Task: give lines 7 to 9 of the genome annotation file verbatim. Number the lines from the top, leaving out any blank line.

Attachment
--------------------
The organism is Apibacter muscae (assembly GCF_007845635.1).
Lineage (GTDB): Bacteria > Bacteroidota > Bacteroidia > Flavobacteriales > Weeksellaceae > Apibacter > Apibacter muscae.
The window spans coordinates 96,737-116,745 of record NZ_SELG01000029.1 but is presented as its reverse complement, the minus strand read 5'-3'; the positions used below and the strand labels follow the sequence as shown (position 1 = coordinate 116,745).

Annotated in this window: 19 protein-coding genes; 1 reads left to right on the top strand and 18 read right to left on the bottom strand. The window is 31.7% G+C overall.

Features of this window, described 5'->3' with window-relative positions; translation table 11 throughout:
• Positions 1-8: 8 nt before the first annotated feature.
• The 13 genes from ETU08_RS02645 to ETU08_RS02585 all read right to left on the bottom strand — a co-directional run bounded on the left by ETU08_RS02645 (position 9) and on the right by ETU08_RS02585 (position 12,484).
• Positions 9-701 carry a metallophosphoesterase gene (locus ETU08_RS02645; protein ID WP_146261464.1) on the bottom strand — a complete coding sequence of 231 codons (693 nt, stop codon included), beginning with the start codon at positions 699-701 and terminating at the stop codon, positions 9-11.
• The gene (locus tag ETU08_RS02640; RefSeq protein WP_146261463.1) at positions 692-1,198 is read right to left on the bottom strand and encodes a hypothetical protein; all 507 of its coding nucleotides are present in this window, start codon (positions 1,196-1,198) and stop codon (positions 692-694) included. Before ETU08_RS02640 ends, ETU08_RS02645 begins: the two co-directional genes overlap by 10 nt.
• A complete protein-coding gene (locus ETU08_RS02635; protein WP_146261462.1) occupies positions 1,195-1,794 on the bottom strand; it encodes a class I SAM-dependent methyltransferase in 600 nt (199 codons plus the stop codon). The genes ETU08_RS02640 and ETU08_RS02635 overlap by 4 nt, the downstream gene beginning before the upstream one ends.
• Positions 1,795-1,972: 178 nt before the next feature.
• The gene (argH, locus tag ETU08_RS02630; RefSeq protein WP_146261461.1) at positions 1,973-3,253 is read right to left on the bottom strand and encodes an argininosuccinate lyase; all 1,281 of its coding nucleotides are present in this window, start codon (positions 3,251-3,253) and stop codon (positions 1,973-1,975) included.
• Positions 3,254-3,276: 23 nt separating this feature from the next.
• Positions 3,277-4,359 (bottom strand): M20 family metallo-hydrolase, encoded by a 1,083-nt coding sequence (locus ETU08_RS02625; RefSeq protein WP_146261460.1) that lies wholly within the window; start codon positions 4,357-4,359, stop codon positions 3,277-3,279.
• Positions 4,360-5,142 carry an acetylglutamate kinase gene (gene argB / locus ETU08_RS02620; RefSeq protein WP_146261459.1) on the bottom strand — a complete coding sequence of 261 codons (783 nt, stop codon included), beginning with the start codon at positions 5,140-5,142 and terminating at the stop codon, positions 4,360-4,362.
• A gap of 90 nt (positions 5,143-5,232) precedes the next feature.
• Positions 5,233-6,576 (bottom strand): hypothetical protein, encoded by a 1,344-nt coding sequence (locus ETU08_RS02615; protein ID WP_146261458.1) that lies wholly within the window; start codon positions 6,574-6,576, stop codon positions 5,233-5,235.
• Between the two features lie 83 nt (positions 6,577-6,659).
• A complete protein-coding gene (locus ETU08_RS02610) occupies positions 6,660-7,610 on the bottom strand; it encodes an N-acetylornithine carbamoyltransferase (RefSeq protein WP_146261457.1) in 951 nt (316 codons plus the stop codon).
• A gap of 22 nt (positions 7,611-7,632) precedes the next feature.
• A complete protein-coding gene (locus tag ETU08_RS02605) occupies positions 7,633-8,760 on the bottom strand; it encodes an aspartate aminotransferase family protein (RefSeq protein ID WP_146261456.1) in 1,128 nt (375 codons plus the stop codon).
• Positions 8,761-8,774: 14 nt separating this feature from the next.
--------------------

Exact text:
• The 13 genes from ETU08_RS02645 to ETU08_RS02585 all read right to left on the bottom strand — a co-directional run bounded on the left by ETU08_RS02645 (position 9) and on the right by ETU08_RS02585 (position 12,484).
• Positions 9-701 carry a metallophosphoesterase gene (locus ETU08_RS02645; protein ID WP_146261464.1) on the bottom strand — a complete coding sequence of 231 codons (693 nt, stop codon included), beginning with the start codon at positions 699-701 and terminating at the stop codon, positions 9-11.
• The gene (locus tag ETU08_RS02640; RefSeq protein WP_146261463.1) at positions 692-1,198 is read right to left on the bottom strand and encodes a hypothetical protein; all 507 of its coding nucleotides are present in this window, start codon (positions 1,196-1,198) and stop codon (positions 692-694) included. Before ETU08_RS02640 ends, ETU08_RS02645 begins: the two co-directional genes overlap by 10 nt.